WASHINGTON — Importers are worried the Bush administration's plan to review apparel and textile imports from Vietnam and possibly initiate antidumping cases will lead to trade disruptions.
Policy changes can have a major impact on companies. The Commerce Department initiated safeguard quotas against China last year, interrupting trade flow and vexing manufacturers trying to bring goods into the country.
"If the safeguards were the devil they knew, this is the devil they don't know," said Stephen Lamar, senior vice president of the American Apparel & Footwear Association.
Though different in scale and method, the cases of Vietnam and China are instances in which U.S. textile manufacturers won protections against non-market economies seeking to join the World Trade Organization. China agreed to safeguard quotas when it joined the WTO in 2001, but the system created uncertainty as importers didn't know when quotas would be applied or fill up. This led to a U.S.-China deal setting fresh quotas through 2008.
Vietnam hopes to join the 149-member WTO this fall. However, a deal the Bush administration made with Sens. Lindsey Graham (R., S.C.) and Elizabeth Dole (R., N.C.), who sought to protect manufacturers in their states, might lead to more headaches for importers. Seeking to unblock pending legislation normalizing trade relations with Vietnam, U.S. Trade Rep. Susan Schwab and Commerce Secretary Carlos Gutierrez agreed to an apparel and textile monitoring program once Vietnam joins the WTO. If biannual reviews find imports that are sold for less than fair value, the administration could initiate antidumping cases.
The results of the first review, which would continue through the Bush administration, are expected six months after Vietnam joins the WTO.
Senior fashion executives met with Schwab and Gutierrez Tuesday to air their views on the new policy.
"We want to be open and transparent, and we offered them the opportunity to feed into any type of monitoring program that we create,'' said a U.S. trade official, speaking on condition of anonymity. "Some companies are interested in talking to us and interested in being part of that process, others have different evaluations."
The government is "stepping in as the plaintiff on behalf of the [domestic] textile or apparel industry in terms of initiating a case," said Cass Johnson, president of the National Council of Textile Organizations.Domestic textile producers have shied away from using the antidumping laws, since they lack the standing necessary to bring the expensive cases against apparel imports. Antidumping cases, which apply to individual goods, can result in punitive tariffs against the offending country.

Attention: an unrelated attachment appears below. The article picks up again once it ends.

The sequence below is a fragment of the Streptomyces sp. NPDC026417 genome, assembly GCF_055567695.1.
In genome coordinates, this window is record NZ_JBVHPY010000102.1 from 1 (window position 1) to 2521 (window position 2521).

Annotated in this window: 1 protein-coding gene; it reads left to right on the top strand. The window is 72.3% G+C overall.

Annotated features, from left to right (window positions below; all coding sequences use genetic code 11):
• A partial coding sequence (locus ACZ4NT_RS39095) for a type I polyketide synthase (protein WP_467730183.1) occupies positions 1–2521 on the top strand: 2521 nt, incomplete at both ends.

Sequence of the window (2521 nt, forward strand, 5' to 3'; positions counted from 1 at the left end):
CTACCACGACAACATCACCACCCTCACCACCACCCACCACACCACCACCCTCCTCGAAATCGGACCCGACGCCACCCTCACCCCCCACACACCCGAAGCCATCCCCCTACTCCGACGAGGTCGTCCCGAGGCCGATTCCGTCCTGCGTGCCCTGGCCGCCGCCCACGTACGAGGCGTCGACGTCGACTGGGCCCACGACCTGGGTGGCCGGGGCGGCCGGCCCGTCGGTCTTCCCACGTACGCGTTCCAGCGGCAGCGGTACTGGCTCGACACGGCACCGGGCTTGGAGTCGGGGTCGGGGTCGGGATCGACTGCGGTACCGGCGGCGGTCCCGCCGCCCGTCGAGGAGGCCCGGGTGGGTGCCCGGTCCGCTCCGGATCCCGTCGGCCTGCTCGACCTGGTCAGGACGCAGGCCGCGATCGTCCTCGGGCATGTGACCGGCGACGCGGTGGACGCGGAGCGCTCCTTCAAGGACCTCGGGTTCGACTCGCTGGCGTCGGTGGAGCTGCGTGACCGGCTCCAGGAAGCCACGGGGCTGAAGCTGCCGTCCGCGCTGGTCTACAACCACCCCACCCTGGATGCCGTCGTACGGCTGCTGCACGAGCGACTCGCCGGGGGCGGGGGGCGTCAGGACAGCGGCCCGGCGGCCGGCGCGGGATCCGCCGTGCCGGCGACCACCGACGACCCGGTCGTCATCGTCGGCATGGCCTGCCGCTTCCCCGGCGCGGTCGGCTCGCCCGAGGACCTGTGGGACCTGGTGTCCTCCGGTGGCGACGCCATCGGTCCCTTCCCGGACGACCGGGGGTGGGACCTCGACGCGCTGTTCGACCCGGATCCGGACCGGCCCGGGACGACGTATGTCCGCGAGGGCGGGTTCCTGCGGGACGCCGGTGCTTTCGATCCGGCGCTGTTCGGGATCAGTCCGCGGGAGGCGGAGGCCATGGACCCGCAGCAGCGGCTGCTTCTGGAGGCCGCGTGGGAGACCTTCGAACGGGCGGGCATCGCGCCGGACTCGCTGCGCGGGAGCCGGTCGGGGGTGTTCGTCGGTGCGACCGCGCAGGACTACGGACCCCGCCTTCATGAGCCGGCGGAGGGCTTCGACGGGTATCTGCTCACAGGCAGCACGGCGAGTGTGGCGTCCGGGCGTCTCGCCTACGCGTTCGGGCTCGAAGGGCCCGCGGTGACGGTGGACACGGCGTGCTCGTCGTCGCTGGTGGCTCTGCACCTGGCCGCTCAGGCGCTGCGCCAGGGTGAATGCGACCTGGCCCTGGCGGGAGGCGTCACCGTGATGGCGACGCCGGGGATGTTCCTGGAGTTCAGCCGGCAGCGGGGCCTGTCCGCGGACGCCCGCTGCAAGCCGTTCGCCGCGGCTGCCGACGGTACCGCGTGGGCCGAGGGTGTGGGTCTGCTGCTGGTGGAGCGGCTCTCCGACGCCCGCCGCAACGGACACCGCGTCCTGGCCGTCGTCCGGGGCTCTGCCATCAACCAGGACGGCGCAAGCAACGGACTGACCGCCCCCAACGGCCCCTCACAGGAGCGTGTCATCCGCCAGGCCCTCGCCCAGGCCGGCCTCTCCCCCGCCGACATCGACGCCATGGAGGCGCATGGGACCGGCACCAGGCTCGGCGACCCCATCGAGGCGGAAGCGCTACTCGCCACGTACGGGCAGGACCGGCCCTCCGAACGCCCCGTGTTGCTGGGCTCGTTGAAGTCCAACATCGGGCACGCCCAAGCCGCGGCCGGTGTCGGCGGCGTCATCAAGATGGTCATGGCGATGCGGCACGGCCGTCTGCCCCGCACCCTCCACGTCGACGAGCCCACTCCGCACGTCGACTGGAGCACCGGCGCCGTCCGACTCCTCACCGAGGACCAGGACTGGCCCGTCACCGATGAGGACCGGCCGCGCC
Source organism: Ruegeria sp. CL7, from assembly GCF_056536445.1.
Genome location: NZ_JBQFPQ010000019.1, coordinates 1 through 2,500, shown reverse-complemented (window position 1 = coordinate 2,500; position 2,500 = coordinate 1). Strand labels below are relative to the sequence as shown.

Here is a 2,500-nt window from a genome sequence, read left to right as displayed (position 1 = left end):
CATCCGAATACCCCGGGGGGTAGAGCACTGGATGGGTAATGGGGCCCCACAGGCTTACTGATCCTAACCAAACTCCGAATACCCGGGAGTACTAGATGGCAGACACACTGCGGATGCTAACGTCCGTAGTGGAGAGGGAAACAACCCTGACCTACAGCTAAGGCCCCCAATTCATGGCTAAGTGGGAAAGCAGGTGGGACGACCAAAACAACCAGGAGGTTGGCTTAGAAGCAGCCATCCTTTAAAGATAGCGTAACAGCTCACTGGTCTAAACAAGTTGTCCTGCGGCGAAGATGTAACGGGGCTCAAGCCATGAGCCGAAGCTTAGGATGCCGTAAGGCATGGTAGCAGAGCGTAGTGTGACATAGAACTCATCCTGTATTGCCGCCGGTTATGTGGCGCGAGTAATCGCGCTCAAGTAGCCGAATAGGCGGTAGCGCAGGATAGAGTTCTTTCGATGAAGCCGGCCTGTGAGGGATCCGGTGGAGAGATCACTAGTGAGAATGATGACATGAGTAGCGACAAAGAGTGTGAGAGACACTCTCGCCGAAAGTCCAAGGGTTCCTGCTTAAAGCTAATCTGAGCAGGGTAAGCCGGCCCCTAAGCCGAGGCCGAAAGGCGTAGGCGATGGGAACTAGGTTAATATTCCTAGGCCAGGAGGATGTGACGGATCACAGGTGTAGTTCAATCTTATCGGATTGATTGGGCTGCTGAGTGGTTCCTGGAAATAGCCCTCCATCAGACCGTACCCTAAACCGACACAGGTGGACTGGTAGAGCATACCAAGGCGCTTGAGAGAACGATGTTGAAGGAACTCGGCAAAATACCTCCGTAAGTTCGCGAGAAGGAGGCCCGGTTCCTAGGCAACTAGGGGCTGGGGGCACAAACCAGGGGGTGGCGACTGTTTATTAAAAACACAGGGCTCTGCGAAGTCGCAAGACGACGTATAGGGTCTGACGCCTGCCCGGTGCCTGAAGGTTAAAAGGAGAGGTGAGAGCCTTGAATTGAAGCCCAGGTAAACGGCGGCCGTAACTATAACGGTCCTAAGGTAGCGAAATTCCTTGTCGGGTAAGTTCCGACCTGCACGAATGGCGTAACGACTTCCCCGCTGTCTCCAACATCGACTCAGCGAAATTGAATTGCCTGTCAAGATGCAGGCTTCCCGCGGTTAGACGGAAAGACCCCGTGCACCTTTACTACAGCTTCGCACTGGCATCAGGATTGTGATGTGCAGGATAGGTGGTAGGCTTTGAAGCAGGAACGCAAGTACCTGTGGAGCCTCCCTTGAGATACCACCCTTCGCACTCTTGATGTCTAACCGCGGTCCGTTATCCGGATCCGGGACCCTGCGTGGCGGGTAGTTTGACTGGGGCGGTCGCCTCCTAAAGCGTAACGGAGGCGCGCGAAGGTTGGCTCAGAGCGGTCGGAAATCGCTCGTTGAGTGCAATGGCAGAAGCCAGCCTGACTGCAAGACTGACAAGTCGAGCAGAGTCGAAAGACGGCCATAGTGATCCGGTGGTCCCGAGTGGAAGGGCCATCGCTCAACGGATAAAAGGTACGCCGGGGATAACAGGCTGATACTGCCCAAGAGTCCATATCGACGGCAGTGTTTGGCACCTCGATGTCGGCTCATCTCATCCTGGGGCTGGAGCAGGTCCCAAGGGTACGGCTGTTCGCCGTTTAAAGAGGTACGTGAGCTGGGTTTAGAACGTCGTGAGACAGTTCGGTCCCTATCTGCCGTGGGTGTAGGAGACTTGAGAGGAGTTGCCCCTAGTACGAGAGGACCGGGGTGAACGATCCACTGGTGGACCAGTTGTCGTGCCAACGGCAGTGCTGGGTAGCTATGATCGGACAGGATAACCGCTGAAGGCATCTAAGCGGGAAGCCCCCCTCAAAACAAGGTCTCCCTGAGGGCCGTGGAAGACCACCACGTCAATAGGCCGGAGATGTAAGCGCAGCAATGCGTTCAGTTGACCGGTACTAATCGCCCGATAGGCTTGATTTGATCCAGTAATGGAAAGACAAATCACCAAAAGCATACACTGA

For a case to proceed, the administration would have to find that dumping — when an exporting country sells goods at unfairly low prices — occurred. In addition, the domestic industry would have to prove "material injury." The U.S. International Trade Commission would ultimately rule on the case.
"This deals with illegal, unfair activity, and if you're not doing anything wrong, this letter or this activity that the government is talking about is beyond the reach of what you're doing," said Auggie Tantillo, executive director of the American Manufacturing Trade Action Coalition.
Erik Autor, vice president and international trade counsel for the National Retail Federation, countered, "Every time somebody wants a political deal cut on getting protectionist measures through the trade remedies law, it's couched in terms of enforcing U.S. law, and it's not [in this case] because it's being applied on a very ad hoc basis, driven by political concerns for a handful of special interests. This is going to seriously chill business in Vietnam. It creates a more heightened atmosphere of unpredictability."
The antidumping program should be a useful trial balloon for the textile groups that will gauge the impact a similar move might have on China when its quotas expire at the end of 2008.
"This is the prelude, this is a test for China," said Julia Hughes, senior vice president of international trade at the U.S. Association of Importers of Textiles & Apparel.
The impact of possible antidumping cases on imports from Vietnam is unclear, but growth will likely be slowed. Over the past year, the country's imports jumped 21.7 percent to 1.1 billion square meter equivalents, capturing 2.2 percent of the market.
"People feel a bit betrayed by the administration for making this commitment," Hughes said. "Companies developed partnerships there, and they feel the administration doesn't understand the full impact."
Importers question how the initiating process will work, including what will constitute evidence of material injury. There are also questions on how the administration will determine that dumping has occurred.The government says it has simply moved to enforce existing laws.
"To the extent that there is a change of policy, it was a change in policy that was decided back in 1994 when we decided to end the quota system and realign textiles and apparel trade with the regular rules of trade," said the U.S. trade official. "Dumping and countervailing duty rules are the fundamental rules of the road for trade."
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